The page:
A couple of Tuesdays ago, I was headed to teach a few violin lessons, and I rear-ended a car on the highway. Badly. In stop-and-go traffic. I had taken a nap that afternoon following back-to-back work shifts and was just exhausted. Of course, I’d planned on only crawling into bed for “10 minutes,” but we all know how that ends…
Waking up in a panic, I realized that I was running late to my lessons, and still a little sleepy, I made a dazed and rather hurried decision to take the highway. It was rush-hour and there was construction along one of the exits. I briefly remember a larger truck trying to merge alongside me, which must have garnered most of my attention because how else would I have failed to see that the jeep in front of me had reached completely stopped while I rolled right into it.
I’m shaking my head at myself right now just thinking about it.
This weekend I learned that the car is pretty much totaled, and that we’ll need to purchase a brand new car (far more than I can afford right now), so I spent a lot of yesterday trying to gain perspective.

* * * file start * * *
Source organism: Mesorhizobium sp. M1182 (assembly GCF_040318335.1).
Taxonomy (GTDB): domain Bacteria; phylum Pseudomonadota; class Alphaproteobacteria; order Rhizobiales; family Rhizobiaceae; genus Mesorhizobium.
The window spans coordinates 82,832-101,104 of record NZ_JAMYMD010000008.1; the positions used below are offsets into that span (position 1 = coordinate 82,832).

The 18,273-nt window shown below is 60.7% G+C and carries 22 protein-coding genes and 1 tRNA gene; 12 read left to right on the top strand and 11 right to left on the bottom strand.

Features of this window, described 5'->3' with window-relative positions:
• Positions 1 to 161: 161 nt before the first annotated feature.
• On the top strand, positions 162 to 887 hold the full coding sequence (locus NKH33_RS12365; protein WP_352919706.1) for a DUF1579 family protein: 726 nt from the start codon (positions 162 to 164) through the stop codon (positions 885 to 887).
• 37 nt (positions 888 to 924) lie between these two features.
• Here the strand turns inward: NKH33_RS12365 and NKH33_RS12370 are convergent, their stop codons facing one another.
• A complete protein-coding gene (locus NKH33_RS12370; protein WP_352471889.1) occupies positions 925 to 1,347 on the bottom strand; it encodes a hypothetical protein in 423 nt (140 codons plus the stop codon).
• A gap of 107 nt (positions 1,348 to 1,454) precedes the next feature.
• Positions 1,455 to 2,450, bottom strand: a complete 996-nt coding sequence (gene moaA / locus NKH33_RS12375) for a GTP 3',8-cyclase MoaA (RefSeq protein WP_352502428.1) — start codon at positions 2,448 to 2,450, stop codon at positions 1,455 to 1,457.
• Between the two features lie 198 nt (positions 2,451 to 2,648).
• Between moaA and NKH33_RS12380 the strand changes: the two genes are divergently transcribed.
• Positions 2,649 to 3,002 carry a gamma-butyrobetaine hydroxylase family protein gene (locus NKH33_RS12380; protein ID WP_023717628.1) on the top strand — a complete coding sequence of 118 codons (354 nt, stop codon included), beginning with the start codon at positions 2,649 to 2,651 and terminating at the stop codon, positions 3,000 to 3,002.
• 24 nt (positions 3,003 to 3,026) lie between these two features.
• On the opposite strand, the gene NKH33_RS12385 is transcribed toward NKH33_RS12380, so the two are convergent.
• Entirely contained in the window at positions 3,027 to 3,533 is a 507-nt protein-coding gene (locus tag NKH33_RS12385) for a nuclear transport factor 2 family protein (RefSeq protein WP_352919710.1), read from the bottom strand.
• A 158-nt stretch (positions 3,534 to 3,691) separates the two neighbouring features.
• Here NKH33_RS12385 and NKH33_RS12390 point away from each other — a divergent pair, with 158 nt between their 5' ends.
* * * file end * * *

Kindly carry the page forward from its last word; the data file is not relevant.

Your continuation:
No. 1: Nobody was hurt.
No. 2: In a situation that was very clearly my fault, the lovely older couple and younger man in the other car were so kind and caring and didn’t hold anything against me. The younger man who was sitting in the passenger side came over right away to check that I was alright, and when I started crying (which was pretty immediately afterwards), he kept handing me Kleenexes and offering comforting tidbits, such as “it’s okay – nobody was hurt,” and “things like this happen – I understand.” They even offered to stay with me till somebody came to pick me (and the car) up.
No. 3: I can’t necessarily afford a new car right now. But I will eventually be able to afford one, and that in itself is encouraging.
So I wrote this poem to help myself process everything and remember that it’s important to have perspective during these times. It can be so hard to do (I’m still working on it right now – the whole “not-beating-myself-up-about-it,” but instead learning from the accident. Not taking the highway during rush-hour. Not taking naps right before having to drive somewhere. Avoiding back-to-back work shifts as much as possible), but mindfulness is certainly something that I want to improve in my life.
I hope you have a wonderful week, and although I know this is an overused phrase, I hope you have a mindful Monday. Here’s to perspective in a new aspect of your life.